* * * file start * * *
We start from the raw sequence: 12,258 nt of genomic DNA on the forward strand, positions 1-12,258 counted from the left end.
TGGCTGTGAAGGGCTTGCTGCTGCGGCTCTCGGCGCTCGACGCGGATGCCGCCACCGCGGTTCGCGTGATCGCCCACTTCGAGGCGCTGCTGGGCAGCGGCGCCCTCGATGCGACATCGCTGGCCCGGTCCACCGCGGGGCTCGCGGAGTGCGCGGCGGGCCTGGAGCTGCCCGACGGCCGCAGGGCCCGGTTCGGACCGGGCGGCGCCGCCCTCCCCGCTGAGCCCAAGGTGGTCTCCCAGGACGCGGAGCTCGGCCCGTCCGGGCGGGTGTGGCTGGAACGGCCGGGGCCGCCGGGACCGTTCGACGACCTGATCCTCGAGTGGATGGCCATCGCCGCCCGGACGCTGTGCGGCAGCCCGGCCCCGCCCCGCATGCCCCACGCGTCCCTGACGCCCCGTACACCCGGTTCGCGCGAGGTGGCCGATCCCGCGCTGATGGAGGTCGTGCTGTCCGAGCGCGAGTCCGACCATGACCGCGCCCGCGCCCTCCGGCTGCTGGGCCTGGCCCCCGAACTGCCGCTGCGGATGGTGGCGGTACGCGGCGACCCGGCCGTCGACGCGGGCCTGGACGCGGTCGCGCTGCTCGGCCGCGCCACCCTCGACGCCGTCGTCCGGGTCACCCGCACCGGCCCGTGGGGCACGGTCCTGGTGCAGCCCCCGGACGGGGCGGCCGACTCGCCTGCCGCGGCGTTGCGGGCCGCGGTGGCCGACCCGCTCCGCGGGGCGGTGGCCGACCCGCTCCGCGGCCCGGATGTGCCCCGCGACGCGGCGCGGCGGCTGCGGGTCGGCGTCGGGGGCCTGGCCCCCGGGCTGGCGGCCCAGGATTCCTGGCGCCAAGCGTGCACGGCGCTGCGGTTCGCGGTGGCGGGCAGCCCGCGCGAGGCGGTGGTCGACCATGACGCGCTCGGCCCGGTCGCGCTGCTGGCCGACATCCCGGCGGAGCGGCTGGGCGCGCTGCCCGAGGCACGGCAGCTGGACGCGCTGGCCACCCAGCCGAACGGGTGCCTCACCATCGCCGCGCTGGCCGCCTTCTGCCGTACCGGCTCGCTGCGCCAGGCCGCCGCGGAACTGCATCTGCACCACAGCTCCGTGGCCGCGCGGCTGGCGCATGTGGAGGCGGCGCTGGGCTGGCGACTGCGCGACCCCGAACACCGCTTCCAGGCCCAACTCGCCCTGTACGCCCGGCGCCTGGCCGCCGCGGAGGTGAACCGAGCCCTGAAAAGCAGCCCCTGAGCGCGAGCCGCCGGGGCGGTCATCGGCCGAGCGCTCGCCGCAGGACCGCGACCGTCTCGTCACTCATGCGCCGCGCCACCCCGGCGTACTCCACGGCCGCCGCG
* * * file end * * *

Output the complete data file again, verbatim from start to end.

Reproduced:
We start from the raw sequence: 12,258 nt of genomic DNA on the forward strand, positions 1-12,258 counted from the left end.
TGGCTGTGAAGGGCTTGCTGCTGCGGCTCTCGGCGCTCGACGCGGATGCCGCCACCGCGGTTCGCGTGATCGCCCACTTCGAGGCGCTGCTGGGCAGCGGCGCCCTCGATGCGACATCGCTGGCCCGGTCCACCGCGGGGCTCGCGGAGTGCGCGGCGGGCCTGGAGCTGCCCGACGGCCGCAGGGCCCGGTTCGGACCGGGCGGCGCCGCCCTCCCCGCTGAGCCCAAGGTGGTCTCCCAGGACGCGGAGCTCGGCCCGTCCGGGCGGGTGTGGCTGGAACGGCCGGGGCCGCCGGGACCGTTCGACGACCTGATCCTCGAGTGGATGGCCATCGCCGCCCGGACGCTGTGCGGCAGCCCGGCCCCGCCCCGCATGCCCCACGCGTCCCTGACGCCCCGTACACCCGGTTCGCGCGAGGTGGCCGATCCCGCGCTGATGGAGGTCGTGCTGTCCGAGCGCGAGTCCGACCATGACCGCGCCCGCGCCCTCCGGCTGCTGGGCCTGGCCCCCGAACTGCCGCTGCGGATGGTGGCGGTACGCGGCGACCCGGCCGTCGACGCGGGCCTGGACGCGGTCGCGCTGCTCGGCCGCGCCACCCTCGACGCCGTCGTCCGGGTCACCCGCACCGGCCCGTGGGGCACGGTCCTGGTGCAGCCCCCGGACGGGGCGGCCGACTCGCCTGCCGCGGCGTTGCGGGCCGCGGTGGCCGACCCGCTCCGCGGGGCGGTGGCCGACCCGCTCCGCGGCCCGGATGTGCCCCGCGACGCGGCGCGGCGGCTGCGGGTCGGCGTCGGGGGCCTGGCCCCCGGGCTGGCGGCCCAGGATTCCTGGCGCCAAGCGTGCACGGCGCTGCGGTTCGCGGTGGCGGGCAGCCCGCGCGAGGCGGTGGTCGACCATGACGCGCTCGGCCCGGTCGCGCTGCTGGCCGACATCCCGGCGGAGCGGCTGGGCGCGCTGCCCGAGGCACGGCAGCTGGACGCGCTGGCCACCCAGCCGAACGGGTGCCTCACCATCGCCGCGCTGGCCGCCTTCTGCCGTACCGGCTCGCTGCGCCAGGCCGCCGCGGAACTGCATCTGCACCACAGCTCCGTGGCCGCGCGGCTGGCGCATGTGGAGGCGGCGCTGGGCTGGCGACTGCGCGACCCCGAACACCGCTTCCAGGCCCAACTCGCCCTGTACGCCCGGCGCCTGGCCGCCGCGGAGGTGAACCGAGCCCTGAAAAGCAGCCCCTGAGCGCGAGCCGCCGGGGCGGTCATCGGCCGAGCGCTCGCCGCAGGACCGCGACCGTCTCGTCACTCATGCGCCGCGCCACCCCGGCGTACTCCACGGCCGCCGCG